The Weekly Newsmagazine of Science
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June 12, 1999
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After nearly 18 years at Science News, I'm taking a break from my weekly routine of reporting, writing, and editing for the magazine. Starting this week, I will be at the Mathematical Sciences Research Institute (MSRI) in Berkeley, Calif., to serve as "journalist in residence" for the next three months.
Established in 1982, MSRI is an independent organization on the campus of the University of California, Berkeley (http://www.msri.org). It functions as a meeting place for mathematicians from all over the world. This highly interactive marketplace of mathematical ideas reinforces the impression that mathematical research is far more a communal enterprise than a solitary pursuit (see Groups, Graphs, and Paul Erdos, June 15, 1996).
Each year, the institute hosts a variety of conferences and workshops. It also features several mathematics research programs devoted to selected topics, each lasting a semester or a year, that bring together mathematicians, scientists, engineers, and other researchers. The program just ending, for example, was devoted to random matrices and their applications.
Most of the funding for MSRI has come from the National Science Foundation (NSF). With its NSF award scheduled to run out in the year 2000, the institute recently took part in a fiercely competitive review process, which attracted 16 proposals, to obtain new funding.
Last month, the National Science Board approved the expenditure of up to $17 million to continue MSRI's operations for an additional 5 years. The Institute for Mathematics and its Applications (IMA) in Minneapolis (http://www.ima.umn.edu/) also obtained renewed funding. A new center focusing on applied mathematics is to be located at the University of California, Los Angeles.
One important component of MSRI's efforts involves communicating mathematics to the general public. When Andrew Wiles of Princeton University announced his proof of Fermat's Last Theorem in 1993, MSRI promptly organized a highly successful Fermat Fest, held at the Palace of Fine Arts in San Francisco, to explore issues and ideas crucial to the theorem and its proof. This February, the institute hosted a multimedia program featuring playwright Tom Stoppard, who discussed mathematical concepts in his play Arcadia (see Math in Arcadia, Feb. 1, 1997) with Robert Osserman, MSRI special projects director.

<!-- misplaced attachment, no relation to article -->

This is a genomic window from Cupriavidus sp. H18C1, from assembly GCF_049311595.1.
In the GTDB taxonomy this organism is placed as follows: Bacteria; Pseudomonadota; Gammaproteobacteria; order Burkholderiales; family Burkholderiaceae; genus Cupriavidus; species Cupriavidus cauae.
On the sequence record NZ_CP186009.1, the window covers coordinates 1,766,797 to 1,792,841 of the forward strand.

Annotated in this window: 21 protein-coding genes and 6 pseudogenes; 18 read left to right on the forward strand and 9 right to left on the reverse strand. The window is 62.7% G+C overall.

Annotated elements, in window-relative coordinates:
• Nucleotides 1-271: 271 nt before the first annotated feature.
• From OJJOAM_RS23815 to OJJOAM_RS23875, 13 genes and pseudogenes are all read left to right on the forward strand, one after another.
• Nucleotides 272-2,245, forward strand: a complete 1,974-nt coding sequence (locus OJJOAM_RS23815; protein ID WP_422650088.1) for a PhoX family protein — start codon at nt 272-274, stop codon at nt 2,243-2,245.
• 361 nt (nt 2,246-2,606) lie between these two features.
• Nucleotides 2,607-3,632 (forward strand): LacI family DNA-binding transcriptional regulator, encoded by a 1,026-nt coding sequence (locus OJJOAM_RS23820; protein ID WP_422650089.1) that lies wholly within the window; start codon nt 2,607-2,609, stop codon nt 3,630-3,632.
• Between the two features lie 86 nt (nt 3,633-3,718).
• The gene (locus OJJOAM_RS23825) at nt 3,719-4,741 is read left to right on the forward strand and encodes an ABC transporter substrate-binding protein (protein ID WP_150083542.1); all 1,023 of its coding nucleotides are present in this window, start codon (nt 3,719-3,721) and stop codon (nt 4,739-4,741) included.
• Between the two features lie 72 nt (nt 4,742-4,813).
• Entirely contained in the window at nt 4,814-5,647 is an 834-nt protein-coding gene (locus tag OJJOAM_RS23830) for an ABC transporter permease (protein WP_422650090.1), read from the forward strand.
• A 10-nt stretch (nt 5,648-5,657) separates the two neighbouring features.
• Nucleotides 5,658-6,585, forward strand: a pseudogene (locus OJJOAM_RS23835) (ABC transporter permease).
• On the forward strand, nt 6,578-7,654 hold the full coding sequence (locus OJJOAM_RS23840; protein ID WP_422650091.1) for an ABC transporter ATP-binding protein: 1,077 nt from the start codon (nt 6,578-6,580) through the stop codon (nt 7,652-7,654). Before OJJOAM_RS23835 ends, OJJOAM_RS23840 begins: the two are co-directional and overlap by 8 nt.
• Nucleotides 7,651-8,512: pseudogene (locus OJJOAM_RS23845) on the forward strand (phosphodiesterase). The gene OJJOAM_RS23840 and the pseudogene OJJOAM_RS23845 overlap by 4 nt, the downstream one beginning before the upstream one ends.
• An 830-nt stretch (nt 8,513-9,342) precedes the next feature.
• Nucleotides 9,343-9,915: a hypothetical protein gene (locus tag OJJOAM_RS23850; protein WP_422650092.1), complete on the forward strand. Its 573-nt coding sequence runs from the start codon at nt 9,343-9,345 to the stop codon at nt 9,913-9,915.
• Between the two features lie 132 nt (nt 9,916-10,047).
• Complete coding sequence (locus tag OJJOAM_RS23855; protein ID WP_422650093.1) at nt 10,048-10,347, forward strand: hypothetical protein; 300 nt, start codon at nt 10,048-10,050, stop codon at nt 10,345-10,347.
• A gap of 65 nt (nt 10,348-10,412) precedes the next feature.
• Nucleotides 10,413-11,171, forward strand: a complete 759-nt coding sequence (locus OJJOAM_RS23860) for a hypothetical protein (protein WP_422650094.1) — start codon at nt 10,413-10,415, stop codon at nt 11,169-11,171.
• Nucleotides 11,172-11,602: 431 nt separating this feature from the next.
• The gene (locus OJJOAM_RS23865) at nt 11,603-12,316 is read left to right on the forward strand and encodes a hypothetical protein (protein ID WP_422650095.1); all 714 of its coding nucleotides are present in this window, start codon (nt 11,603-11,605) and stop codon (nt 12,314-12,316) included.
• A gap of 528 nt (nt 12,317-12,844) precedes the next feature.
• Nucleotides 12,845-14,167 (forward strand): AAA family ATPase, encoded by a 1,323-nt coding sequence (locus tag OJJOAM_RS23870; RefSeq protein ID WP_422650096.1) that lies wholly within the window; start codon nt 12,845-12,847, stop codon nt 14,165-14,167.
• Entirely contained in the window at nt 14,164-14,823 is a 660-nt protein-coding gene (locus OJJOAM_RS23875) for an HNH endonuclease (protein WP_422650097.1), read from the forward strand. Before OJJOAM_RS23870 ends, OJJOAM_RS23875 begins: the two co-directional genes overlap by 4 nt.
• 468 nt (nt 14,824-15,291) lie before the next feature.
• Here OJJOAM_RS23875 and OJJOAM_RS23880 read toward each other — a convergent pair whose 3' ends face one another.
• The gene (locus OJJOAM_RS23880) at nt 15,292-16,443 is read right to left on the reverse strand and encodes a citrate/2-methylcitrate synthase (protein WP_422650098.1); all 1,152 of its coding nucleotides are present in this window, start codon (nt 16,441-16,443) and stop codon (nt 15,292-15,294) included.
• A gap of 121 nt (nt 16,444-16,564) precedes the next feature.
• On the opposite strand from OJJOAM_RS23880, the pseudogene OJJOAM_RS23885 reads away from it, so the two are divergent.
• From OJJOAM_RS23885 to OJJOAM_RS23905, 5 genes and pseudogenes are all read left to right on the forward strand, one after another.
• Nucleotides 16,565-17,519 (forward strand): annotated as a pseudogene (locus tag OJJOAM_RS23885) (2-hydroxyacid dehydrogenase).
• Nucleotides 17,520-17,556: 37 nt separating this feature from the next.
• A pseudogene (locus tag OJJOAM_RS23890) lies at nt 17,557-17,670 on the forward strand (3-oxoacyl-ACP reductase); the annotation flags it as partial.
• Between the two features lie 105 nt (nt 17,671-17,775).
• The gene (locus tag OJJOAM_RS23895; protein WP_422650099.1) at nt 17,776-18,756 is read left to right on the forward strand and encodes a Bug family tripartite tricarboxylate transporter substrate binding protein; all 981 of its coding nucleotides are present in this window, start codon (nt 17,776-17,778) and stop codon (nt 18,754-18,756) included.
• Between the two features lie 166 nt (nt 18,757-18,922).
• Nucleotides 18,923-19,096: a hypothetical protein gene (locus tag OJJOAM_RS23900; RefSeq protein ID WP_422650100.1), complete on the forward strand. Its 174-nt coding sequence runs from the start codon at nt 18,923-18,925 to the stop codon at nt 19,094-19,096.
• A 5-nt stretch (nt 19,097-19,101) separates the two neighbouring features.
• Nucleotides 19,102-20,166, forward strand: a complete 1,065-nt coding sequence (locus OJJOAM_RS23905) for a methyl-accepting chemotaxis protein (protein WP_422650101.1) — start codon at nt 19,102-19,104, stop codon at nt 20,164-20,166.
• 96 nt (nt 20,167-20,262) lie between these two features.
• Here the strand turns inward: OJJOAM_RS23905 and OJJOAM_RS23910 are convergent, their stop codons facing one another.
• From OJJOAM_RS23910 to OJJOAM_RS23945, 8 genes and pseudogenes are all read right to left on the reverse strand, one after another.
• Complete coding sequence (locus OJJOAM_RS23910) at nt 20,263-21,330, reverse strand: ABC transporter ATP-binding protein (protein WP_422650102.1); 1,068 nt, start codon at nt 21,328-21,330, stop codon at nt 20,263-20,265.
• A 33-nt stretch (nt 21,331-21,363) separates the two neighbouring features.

Last October, MSRI organized a three-day conference on "Mathematics and the Media," which brought together a diverse group of mathematicians and science journalists. Meeting discussions vividly illustrated the difficulties involved in translating interesting mathematical research into terms understandable and meaningful to reporters and the general public. Mathematicians gained a better appreciation of the obstacles and deadlines that journalists face in writing their articles, and journalists obtained glimpses of some cutting-edge mathematics.
I have long argued that mathematicians ought to make a greater effort to communicate their ideas and research effectively not only to the general public but also to their own mathematical colleagues and to scientists and engineers. I have attended far too many mathematics lectures where even mathematicians quickly lose the talk's thread and begin to nod off, and I have glanced at too many research papers that fail to explain why a given topic is worth pursuing or to put the material in a broader context.
In a 1991 essay, I wrote: "Research worth publishing should also be worth communicating. There is room in the mathematical literature for at least a small concession to a nonmathematical audience that may actually find the work of interest. And if mathematics is more than just a private game...then mathematicians must take some responsibility for communicating their ideas in ways that convey the meaning of their work to broader audiences."
MSRI's new journalist-in-residence program (http://www.msri.org/activities/outreach/journalist) represents one effort to improve communication of mathematics.
"The recent history of mathematics overflows with remarkable stories of mathematical accomplishments that have never been told, largely because mathematicians have never mastered the art of telling them and because the press and the public have never been invited in to know the enchantment of mathematics," Hugo Rossi states in MSRI's announcement. "MSRI is well-situated to lead the way in breaking these patterns, both in the public's perception of mathematics and in the mathematician's ability to engage the public."
So here I am, eager to learn some new math.
While I'm in California, I will also be giving several public lectures, including one at the Exploratium in San Francisco (http://www.exploratorium.edu) and one at the Monterey Bay Aquarium Research Institute in Moss Landing on Aug. 4 (see http://www.mbari.org/itd/seminars/ for location, time, and other details).
Along the way, I'll provide weekly MathTrek glimpses of the mathematics that I encounter during my stay at MSRI and in my travels throughout the Bay area.
Comments are welcome. Please send messages to Ivars Peterson at firstname.lastname@example.org.
Ivars Peterson is the mathematics/computers writer and online editor at Science News. He is the author of *The Mathematical Tourist, Islands of Truth, Newton's Clock, Fatal Defect, and The Jungles of Randomness. His current work in progress is Fragments of Infinity: A Kaleidoscope of Mathematics and Art (to be published in 1999 by Wiley).
MATHEMUSEMENTS: Look for math-related articles by Ivars Peterson every month in the children's general-interest magazine Muse (http://www.musemag.com) from the publishers of Cricket and Smithsonian magazine.
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